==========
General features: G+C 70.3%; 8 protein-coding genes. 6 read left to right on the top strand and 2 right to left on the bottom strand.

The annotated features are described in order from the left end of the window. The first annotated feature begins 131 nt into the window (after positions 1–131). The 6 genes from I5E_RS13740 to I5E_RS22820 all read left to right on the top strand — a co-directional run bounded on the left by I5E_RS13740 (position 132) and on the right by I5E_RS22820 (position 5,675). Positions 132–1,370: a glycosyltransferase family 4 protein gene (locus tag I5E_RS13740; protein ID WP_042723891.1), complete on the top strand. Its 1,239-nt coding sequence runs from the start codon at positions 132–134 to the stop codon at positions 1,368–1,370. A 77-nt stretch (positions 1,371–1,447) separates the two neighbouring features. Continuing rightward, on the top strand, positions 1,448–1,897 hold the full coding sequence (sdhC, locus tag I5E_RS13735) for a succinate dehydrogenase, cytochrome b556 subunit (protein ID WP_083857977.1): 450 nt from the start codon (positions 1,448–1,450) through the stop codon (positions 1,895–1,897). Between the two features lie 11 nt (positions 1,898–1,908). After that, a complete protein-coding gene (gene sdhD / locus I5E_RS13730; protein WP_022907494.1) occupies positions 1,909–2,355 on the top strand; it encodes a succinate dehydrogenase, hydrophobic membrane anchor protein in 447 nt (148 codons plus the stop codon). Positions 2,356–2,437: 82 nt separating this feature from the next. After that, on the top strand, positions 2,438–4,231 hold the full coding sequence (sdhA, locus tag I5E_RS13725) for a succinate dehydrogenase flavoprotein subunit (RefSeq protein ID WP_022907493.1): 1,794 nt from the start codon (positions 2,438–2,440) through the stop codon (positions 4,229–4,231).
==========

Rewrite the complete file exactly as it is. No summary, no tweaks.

General features: G+C 70.3%; 8 protein-coding genes. 6 read left to right on the top strand and 2 right to left on the bottom strand.

The annotated features are described in order from the left end of the window. The first annotated feature begins 131 nt into the window (after positions 1–131). The 6 genes from I5E_RS13740 to I5E_RS22820 all read left to right on the top strand — a co-directional run bounded on the left by I5E_RS13740 (position 132) and on the right by I5E_RS22820 (position 5,675). Positions 132–1,370: a glycosyltransferase family 4 protein gene (locus tag I5E_RS13740; protein ID WP_042723891.1), complete on the top strand. Its 1,239-nt coding sequence runs from the start codon at positions 132–134 to the stop codon at positions 1,368–1,370. A 77-nt stretch (positions 1,371–1,447) separates the two neighbouring features. Continuing rightward, on the top strand, positions 1,448–1,897 hold the full coding sequence (sdhC, locus tag I5E_RS13735) for a succinate dehydrogenase, cytochrome b556 subunit (protein ID WP_083857977.1): 450 nt from the start codon (positions 1,448–1,450) through the stop codon (positions 1,895–1,897). Between the two features lie 11 nt (positions 1,898–1,908). After that, a complete protein-coding gene (gene sdhD / locus I5E_RS13730; protein WP_022907494.1) occupies positions 1,909–2,355 on the top strand; it encodes a succinate dehydrogenase, hydrophobic membrane anchor protein in 447 nt (148 codons plus the stop codon). Positions 2,356–2,437: 82 nt separating this feature from the next. After that, on the top strand, positions 2,438–4,231 hold the full coding sequence (sdhA, locus tag I5E_RS13725) for a succinate dehydrogenase flavoprotein subunit (RefSeq protein ID WP_022907493.1): 1,794 nt from the start codon (positions 2,438–2,440) through the stop codon (positions 4,229–4,231).